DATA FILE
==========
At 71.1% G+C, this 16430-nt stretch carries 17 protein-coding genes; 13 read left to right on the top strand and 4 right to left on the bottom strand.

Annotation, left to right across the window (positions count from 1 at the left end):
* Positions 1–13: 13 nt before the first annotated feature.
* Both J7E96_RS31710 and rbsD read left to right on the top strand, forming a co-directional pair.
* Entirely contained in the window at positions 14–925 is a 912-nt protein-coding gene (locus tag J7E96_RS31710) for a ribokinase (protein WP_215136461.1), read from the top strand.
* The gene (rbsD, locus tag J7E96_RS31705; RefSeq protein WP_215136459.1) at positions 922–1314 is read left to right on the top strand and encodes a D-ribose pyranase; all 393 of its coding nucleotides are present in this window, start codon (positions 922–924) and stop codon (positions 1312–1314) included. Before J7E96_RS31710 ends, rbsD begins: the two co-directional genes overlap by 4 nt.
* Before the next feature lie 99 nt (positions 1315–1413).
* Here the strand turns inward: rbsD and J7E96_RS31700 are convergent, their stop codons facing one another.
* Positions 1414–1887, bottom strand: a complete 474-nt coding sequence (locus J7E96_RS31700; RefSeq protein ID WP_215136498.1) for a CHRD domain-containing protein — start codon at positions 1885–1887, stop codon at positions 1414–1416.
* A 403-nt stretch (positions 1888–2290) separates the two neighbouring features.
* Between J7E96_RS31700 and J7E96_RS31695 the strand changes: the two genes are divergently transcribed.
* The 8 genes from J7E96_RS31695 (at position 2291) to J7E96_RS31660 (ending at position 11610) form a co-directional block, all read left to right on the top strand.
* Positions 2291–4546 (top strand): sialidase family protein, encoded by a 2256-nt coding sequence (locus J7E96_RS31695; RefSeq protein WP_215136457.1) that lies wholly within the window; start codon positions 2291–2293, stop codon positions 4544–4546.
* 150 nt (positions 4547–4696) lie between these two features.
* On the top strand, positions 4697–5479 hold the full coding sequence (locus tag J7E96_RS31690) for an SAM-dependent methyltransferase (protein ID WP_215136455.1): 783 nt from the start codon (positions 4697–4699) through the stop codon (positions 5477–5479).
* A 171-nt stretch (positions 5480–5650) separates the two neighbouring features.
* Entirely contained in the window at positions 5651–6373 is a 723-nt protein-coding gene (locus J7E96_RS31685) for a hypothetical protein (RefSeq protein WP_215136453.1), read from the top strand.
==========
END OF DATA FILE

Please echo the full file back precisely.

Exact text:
At 71.1% G+C, this 16430-nt stretch carries 17 protein-coding genes; 13 read left to right on the top strand and 4 right to left on the bottom strand.

Annotation, left to right across the window (positions count from 1 at the left end):
* Positions 1–13: 13 nt before the first annotated feature.
* Both J7E96_RS31710 and rbsD read left to right on the top strand, forming a co-directional pair.
* Entirely contained in the window at positions 14–925 is a 912-nt protein-coding gene (locus tag J7E96_RS31710) for a ribokinase (protein WP_215136461.1), read from the top strand.
* The gene (rbsD, locus tag J7E96_RS31705; RefSeq protein WP_215136459.1) at positions 922–1314 is read left to right on the top strand and encodes a D-ribose pyranase; all 393 of its coding nucleotides are present in this window, start codon (positions 922–924) and stop codon (positions 1312–1314) included. Before J7E96_RS31710 ends, rbsD begins: the two co-directional genes overlap by 4 nt.
* Before the next feature lie 99 nt (positions 1315–1413).
* Here the strand turns inward: rbsD and J7E96_RS31700 are convergent, their stop codons facing one another.
* Positions 1414–1887, bottom strand: a complete 474-nt coding sequence (locus J7E96_RS31700; RefSeq protein ID WP_215136498.1) for a CHRD domain-containing protein — start codon at positions 1885–1887, stop codon at positions 1414–1416.
* A 403-nt stretch (positions 1888–2290) separates the two neighbouring features.
* Between J7E96_RS31700 and J7E96_RS31695 the strand changes: the two genes are divergently transcribed.
* The 8 genes from J7E96_RS31695 (at position 2291) to J7E96_RS31660 (ending at position 11610) form a co-directional block, all read left to right on the top strand.
* Positions 2291–4546 (top strand): sialidase family protein, encoded by a 2256-nt coding sequence (locus J7E96_RS31695; RefSeq protein WP_215136457.1) that lies wholly within the window; start codon positions 2291–2293, stop codon positions 4544–4546.
* 150 nt (positions 4547–4696) lie between these two features.
* On the top strand, positions 4697–5479 hold the full coding sequence (locus tag J7E96_RS31690) for an SAM-dependent methyltransferase (protein ID WP_215136455.1): 783 nt from the start codon (positions 4697–4699) through the stop codon (positions 5477–5479).
* A 171-nt stretch (positions 5480–5650) separates the two neighbouring features.
* Entirely contained in the window at positions 5651–6373 is a 723-nt protein-coding gene (locus J7E96_RS31685) for a hypothetical protein (RefSeq protein WP_215136453.1), read from the top strand.